* Protesters complain of road blocks
* Protest ahead of March 4 presidential vote
* Organisers, police dispute number of protesters
MOSCOW, Feb 19 Hundreds of Russians
protesting against Vladimir Putin drove through Moscow on Sunday
ahead of the March 4 presidential election expected to seal his
grip on power.
Cars adorned with white ribbons and balloons, which have
become the symbol of the largest protest movement against
Putin's 12-year rule, moved bumper-to-bumper through the city,
competing with a rally of his supporters hours earlier.
"There are a lot of people who do not agree with the current
authorities," said Dmitry, 29, standing next to a red car tied
with white ribbons. "We've come out to show ... that we don't
agree (with the situation) and want other people to know how
many of us there are."
The anti-Putin rallies began after a disputed election in
December handed his United Russia party a slim parliamentary
Putin was president from 2000-2008 when he was barred by the
constitution from running for a third successive term but has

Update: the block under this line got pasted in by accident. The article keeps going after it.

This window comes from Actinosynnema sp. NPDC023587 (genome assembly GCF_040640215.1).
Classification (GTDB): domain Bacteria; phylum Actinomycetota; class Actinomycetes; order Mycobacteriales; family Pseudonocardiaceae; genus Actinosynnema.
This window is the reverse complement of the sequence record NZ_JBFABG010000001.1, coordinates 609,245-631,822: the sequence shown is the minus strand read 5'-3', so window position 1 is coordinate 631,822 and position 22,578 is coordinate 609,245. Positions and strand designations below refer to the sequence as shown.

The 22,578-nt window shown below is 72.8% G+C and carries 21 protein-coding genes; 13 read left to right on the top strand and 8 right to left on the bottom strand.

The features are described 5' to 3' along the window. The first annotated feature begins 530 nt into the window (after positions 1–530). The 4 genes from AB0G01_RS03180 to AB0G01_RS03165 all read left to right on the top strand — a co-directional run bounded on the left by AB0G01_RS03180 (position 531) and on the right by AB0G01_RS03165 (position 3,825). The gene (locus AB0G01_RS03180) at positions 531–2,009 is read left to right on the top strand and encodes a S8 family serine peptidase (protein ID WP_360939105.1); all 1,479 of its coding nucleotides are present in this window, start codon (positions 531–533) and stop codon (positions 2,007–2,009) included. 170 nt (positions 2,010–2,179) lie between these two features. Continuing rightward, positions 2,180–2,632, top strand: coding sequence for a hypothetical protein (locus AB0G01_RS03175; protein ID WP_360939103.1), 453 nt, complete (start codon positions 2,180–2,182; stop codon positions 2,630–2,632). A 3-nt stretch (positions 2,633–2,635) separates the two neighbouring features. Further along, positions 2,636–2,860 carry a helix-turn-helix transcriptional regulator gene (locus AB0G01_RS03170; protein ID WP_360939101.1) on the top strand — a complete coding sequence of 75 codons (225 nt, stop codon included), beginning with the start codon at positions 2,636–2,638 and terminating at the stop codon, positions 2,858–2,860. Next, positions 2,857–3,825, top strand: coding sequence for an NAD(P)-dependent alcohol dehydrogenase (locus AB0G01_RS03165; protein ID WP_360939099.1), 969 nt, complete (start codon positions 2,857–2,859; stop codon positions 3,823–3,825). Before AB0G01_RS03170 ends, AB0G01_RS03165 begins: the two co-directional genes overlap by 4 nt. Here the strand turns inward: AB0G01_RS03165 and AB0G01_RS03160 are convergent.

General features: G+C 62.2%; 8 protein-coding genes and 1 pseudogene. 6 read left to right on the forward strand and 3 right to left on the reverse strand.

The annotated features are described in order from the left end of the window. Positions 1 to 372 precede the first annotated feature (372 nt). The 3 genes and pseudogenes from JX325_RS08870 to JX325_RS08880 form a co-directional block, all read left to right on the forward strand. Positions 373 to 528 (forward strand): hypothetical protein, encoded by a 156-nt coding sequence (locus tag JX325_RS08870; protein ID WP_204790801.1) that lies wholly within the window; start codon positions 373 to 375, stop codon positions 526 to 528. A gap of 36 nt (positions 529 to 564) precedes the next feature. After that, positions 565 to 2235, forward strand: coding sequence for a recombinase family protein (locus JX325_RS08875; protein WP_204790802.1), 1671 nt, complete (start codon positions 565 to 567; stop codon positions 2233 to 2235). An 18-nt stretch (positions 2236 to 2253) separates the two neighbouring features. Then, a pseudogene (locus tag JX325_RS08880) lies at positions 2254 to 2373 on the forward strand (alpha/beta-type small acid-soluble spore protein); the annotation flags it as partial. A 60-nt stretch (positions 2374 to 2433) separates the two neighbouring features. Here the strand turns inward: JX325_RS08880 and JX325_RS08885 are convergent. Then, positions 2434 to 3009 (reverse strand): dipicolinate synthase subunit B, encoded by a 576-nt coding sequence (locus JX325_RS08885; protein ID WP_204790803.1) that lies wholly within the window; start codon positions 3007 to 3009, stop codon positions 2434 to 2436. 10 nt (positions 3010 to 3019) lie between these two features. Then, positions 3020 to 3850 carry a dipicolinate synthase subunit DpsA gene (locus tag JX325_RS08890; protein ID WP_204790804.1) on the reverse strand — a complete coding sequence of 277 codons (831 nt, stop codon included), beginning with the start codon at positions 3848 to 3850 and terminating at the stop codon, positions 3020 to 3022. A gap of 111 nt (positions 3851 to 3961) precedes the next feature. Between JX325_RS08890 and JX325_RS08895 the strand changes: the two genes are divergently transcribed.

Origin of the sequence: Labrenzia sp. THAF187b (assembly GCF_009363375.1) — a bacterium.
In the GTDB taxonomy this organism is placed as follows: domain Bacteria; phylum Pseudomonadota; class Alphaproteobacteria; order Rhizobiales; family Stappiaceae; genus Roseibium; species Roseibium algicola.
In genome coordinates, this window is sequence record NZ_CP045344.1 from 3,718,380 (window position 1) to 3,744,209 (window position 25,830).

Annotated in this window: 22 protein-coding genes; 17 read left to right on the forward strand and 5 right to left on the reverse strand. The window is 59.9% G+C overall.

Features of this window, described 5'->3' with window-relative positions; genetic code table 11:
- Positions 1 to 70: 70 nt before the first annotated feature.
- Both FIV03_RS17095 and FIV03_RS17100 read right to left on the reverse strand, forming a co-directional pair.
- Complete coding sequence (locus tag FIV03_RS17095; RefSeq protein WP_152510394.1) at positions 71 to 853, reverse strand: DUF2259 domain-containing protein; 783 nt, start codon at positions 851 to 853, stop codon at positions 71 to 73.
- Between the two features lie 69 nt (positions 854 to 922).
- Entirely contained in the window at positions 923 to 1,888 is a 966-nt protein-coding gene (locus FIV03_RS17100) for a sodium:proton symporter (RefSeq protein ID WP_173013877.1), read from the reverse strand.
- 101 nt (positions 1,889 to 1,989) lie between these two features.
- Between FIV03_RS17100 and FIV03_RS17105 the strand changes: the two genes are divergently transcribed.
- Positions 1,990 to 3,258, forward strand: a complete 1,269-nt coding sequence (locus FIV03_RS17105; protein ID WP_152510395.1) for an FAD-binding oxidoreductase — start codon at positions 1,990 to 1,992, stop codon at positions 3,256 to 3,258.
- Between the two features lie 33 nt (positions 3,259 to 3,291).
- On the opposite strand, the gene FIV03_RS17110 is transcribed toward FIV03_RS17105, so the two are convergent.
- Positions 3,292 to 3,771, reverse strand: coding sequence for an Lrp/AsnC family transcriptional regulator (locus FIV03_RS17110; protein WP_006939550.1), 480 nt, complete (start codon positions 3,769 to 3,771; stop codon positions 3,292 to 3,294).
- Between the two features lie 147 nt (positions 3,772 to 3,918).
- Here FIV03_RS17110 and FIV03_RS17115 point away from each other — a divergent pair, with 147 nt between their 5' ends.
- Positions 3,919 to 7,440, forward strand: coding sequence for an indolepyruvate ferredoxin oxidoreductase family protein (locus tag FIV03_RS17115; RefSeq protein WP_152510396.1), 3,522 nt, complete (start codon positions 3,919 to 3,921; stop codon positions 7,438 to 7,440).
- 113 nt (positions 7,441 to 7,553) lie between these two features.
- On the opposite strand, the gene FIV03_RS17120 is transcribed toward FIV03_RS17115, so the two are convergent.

remained in charge as Russia's prime minister. His re-election
could see him stay in power until 2024.
A rally of his supporters on Saturday night saw motorists
with pictures of Putin and Russian flags stream along Moscow's
main ring road. Police said there were 2,000 participants.
Putin's supporters say he led the country out of chaos after
the collapse of the Soviet Union and oversaw a rise in living
standards during the oil-fuelled boom of his presidency.
Opponents say state workers are pressured to attend
pro-Putin rallies with a combination of threats and payments and
that police exaggerate the size of the crowds while
underestimating the size of opposition protests.
On Sunday, a police official, cited by news agency
Itar-Tass, said 150 cars had taken part in the protest calling
for fair elections. Organisers, cited by liberal radio station
Ekho Moskvy, said 2,000 had participated.
Bundled up against the cold, people stood on overpasses
above Moscow's main thoroughfares in solidarity with the
drivers, carrying placards that read: "For honest elections".
Sharing pictures on Twitter, protesters complained of closed
streets and road works that appeared around the Kremlin on
Sunday. Outside the Reuters office, municipal workers had piled
snow on a main intersection and worked to remove it throughout
A similar protest was staged on Jan. 29 when organisers said
more than 3,000 motorists took part.
Similar protests were held in other cities, the largest in
St Petersburg, according to Ekho Moskvy.
The protests have revealed dismay among Russians,
particularly middle-class urbanites, who feel they have no say
in politics and that Putin's decision to return to the Kremlin
was thrust upon them.
(Reporting By Thomas Grove; Editing by Janet Lawrence)